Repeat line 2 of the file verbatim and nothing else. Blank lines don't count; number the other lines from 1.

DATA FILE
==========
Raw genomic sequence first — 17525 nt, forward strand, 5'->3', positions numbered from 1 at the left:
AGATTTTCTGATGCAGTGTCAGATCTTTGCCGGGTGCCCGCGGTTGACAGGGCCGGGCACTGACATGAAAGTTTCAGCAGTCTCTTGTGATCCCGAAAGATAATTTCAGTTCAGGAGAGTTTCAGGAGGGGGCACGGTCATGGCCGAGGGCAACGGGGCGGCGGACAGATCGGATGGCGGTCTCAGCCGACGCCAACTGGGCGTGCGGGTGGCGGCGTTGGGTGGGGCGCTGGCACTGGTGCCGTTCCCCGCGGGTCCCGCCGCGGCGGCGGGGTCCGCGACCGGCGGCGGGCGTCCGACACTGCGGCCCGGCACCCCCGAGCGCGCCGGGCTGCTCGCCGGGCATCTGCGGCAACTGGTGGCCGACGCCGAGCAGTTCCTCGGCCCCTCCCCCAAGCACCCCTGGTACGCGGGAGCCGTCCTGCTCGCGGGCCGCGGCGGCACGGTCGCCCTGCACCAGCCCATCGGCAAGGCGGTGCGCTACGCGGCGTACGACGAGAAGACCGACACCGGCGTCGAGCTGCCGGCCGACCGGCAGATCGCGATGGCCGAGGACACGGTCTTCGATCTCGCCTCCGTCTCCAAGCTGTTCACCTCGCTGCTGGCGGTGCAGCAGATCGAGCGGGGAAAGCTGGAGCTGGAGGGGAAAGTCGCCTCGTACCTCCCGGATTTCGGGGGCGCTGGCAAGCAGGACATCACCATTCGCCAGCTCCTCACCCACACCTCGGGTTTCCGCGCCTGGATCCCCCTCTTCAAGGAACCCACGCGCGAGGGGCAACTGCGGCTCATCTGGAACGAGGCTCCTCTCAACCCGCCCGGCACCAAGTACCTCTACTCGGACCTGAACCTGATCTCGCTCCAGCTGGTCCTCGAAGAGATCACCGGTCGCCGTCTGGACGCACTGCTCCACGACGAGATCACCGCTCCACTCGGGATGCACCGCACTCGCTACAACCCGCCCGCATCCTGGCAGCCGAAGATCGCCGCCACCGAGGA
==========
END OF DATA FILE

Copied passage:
AGATTTTCTGATGCAGTGTCAGATCTTTGCCGGGTGCCCGCGGTTGACAGGGCCGGGCACTGACATGAAAGTTTCAGCAGTCTCTTGTGATCCCGAAAGATAATTTCAGTTCAGGAGAGTTTCAGGAGGGGGCACGGTCATGGCCGAGGGCAACGGGGCGGCGGACAGATCGGATGGCGGTCTCAGCCGACGCCAACTGGGCGTGCGGGTGGCGGCGTTGGGTGGGGCGCTGGCACTGGTGCCGTTCCCCGCGGGTCCCGCCGCGGCGGCGGGGTCCGCGACCGGCGGCGGGCGTCCGACACTGCGGCCCGGCACCCCCGAGCGCGCCGGGCTGCTCGCCGGGCATCTGCGGCAACTGGTGGCCGACGCCGAGCAGTTCCTCGGCCCCTCCCCCAAGCACCCCTGGTACGCGGGAGCCGTCCTGCTCGCGGGCCGCGGCGGCACGGTCGCCCTGCACCAGCCCATCGGCAAGGCGGTGCGCTACGCGGCGTACGACGAGAAGACCGACACCGGCGTCGAGCTGCCGGCCGACCGGCAGATCGCGATGGCCGAGGACACGGTCTTCGATCTCGCCTCCGTCTCCAAGCTGTTCACCTCGCTGCTGGCGGTGCAGCAGATCGAGCGGGGAAAGCTGGAGCTGGAGGGGAAAGTCGCCTCGTACCTCCCGGATTTCGGGGGCGCTGGCAAGCAGGACATCACCATTCGCCAGCTCCTCACCCACACCTCGGGTTTCCGCGCCTGGATCCCCCTCTTCAAGGAACCCACGCGCGAGGGGCAACTGCGGCTCATCTGGAACGAGGCTCCTCTCAACCCGCCCGGCACCAAGTACCTCTACTCGGACCTGAACCTGATCTCGCTCCAGCTGGTCCTCGAAGAGATCACCGGTCGCCGTCTGGACGCACTGCTCCACGACGAGATCACCGCTCCACTCGGGATGCACCGCACTCGCTACAACCCGCCCGCATCCTGGCAGCCGAAGATCGCCGCCACCGAGGA